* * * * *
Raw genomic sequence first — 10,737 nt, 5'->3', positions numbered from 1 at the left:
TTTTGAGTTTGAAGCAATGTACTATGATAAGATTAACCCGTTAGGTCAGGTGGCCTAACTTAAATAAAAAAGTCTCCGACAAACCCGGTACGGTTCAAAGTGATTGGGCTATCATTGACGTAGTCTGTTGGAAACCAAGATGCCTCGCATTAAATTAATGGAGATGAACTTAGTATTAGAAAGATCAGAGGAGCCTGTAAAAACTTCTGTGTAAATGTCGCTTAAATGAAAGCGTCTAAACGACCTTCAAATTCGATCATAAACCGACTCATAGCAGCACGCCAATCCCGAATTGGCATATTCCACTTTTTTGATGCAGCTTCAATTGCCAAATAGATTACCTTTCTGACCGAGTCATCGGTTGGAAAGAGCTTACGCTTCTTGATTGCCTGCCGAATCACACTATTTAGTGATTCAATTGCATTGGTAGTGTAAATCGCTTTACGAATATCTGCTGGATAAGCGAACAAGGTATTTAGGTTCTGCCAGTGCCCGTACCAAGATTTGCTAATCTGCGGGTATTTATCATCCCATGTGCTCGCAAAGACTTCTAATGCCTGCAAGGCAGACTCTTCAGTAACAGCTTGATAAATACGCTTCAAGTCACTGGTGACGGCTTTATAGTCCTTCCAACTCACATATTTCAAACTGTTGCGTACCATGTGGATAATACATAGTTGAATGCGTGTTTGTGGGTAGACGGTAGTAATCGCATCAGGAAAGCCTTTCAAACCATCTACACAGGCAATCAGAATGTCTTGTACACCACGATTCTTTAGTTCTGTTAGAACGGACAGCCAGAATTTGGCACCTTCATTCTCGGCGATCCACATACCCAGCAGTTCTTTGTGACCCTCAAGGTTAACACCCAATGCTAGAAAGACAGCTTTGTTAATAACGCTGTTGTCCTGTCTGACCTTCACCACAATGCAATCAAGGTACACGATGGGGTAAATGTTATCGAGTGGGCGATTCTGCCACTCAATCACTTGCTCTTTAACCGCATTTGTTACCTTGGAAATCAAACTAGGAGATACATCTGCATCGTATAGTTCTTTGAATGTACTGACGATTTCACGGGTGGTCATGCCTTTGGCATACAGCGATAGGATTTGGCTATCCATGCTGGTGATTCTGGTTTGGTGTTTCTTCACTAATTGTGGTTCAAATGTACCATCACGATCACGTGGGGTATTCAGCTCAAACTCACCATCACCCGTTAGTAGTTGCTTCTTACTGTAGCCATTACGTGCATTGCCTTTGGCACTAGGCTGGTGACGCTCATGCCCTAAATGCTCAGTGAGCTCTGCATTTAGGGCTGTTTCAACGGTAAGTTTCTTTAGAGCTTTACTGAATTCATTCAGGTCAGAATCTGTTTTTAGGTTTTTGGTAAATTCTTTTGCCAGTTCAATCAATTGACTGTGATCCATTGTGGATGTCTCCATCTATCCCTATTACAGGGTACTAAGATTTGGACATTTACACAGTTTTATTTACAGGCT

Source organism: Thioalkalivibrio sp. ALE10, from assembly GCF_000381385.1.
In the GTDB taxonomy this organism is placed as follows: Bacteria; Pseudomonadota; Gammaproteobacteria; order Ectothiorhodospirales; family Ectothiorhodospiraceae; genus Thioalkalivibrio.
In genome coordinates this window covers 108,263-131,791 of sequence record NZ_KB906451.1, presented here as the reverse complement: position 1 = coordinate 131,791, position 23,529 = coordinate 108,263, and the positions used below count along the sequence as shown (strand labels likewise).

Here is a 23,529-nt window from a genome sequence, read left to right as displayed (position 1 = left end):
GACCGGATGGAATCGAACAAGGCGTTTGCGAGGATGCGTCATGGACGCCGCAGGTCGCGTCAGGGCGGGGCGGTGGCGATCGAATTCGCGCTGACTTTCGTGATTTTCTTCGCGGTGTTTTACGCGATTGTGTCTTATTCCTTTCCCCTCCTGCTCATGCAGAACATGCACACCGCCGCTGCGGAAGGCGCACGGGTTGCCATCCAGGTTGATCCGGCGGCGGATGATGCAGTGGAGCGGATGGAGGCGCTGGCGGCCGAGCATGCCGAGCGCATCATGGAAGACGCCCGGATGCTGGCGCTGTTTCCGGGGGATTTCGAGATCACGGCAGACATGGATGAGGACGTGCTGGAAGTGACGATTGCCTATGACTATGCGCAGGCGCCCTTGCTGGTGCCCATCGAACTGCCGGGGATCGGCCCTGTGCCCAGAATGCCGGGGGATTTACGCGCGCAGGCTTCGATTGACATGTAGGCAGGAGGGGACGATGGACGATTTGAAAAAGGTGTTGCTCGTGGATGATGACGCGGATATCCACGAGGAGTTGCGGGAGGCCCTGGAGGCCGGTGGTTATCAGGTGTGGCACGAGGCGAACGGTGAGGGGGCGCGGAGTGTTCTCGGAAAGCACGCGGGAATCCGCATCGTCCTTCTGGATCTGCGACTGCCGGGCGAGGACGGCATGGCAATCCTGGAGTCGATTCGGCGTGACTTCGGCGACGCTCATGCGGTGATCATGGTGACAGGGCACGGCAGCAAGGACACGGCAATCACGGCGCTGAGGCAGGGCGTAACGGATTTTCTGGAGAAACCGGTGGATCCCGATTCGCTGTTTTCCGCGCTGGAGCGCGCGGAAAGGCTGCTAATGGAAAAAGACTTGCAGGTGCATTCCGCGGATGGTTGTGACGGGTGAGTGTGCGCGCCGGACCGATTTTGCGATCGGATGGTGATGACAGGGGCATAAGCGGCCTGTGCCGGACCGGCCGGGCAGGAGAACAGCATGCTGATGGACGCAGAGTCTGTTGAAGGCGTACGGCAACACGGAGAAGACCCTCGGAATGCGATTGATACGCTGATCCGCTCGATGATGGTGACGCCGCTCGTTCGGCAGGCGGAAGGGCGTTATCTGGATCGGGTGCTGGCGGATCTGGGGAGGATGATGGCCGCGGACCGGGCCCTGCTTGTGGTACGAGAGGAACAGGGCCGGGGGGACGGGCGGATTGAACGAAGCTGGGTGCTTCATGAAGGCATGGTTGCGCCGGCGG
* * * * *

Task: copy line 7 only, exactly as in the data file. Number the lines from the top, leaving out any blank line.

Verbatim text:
GACCGGATGGAATCGAACAAGGCGTTTGCGAGGATGCGTCATGGACGCCGCAGGTCGCGTCAGGGCGGGGCGGTGGCGATCGAATTCGCGCTGACTTTCGTGATTTTCTTCGCGGTGTTTTACGCGATTGTGTCTTATTCCTTTCCCCTCCTGCTCATGCAGAACATGCACACCGCCGCTGCGGAAGGCGCACGGGTTGCCATCCAGGTTGATCCGGCGGCGGATGATGCAGTGGAGCGGATGGAGGCGCTGGCGGCCGAGCATGCCGAGCGCATCATGGAAGACGCCCGGATGCTGGCGCTGTTTCCGGGGGATTTCGAGATCACGGCAGACATGGATGAGGACGTGCTGGAAGTGACGATTGCCTATGACTATGCGCAGGCGCCCTTGCTGGTGCCCATCGAACTGCCGGGGATCGGCCCTGTGCCCAGAATGCCGGGGGATTTACGCGCGCAGGCTTCGATTGACATGTAGGCAGGAGGGGACGATGGACGATTTGAAAAAGGTGTTGCTCGTGGATGATGACGCGGATATCCACGAGGAGTTGCGGGAGGCCCTGGAGGCCGGTGGTTATCAGGTGTGGCACGAGGCGAACGGTGAGGGGGCGCGGAGTGTTCTCGGAAAGCACGCGGGAATCCGCATCGTCCTTCTGGATCTGCGACTGCCGGGCGAGGACGGCATGGCAATCCTGGAGTCGATTCGGCGTGACTTCGGCGACGCTCATGCGGTGATCATGGTGACAGGGCACGGCAGCAAGGACACGGCAATCACGGCGCTGAGGCAGGGCGTAACGGATTTTCTGGAGAAACCGGTGGATCCCGATTCGCTGTTTTCCGCGCTGGAGCGCGCGGAAAGGCTGCTAATGGAAAAAGACTTGCAGGTGCATTCCGCGGATGGTTGTGACGGGTGAGTGTGCGCGCCGGACCGATTTTGCGATCGGATGGTGATGACAGGGGCATAAGCGGCCTGTGCCGGACCGGCCGGGCAGGAGAACAGCATGCTGATGGACGCAGAGTCTGTTGAAGGCGTACGGCAACACGGAGAAGACCCTCGGAATGCGATTGATACGCTGATCCGCTCGATGATGGTGACGCCGCTCGTTCGGCAGGCGGAAGGGCGTTATCTGGATCGGGTGCTGGCGGATCTGGGGAGGATGATGGCCGCGGACCGGGCCCTGCTTGTGGTACGAGAGGAACAGGGCCGGGGGGACGGGCGGATTGAACGAAGCTGGGTGCTTCATGAAGGCATGGTTGCGCCGGCGG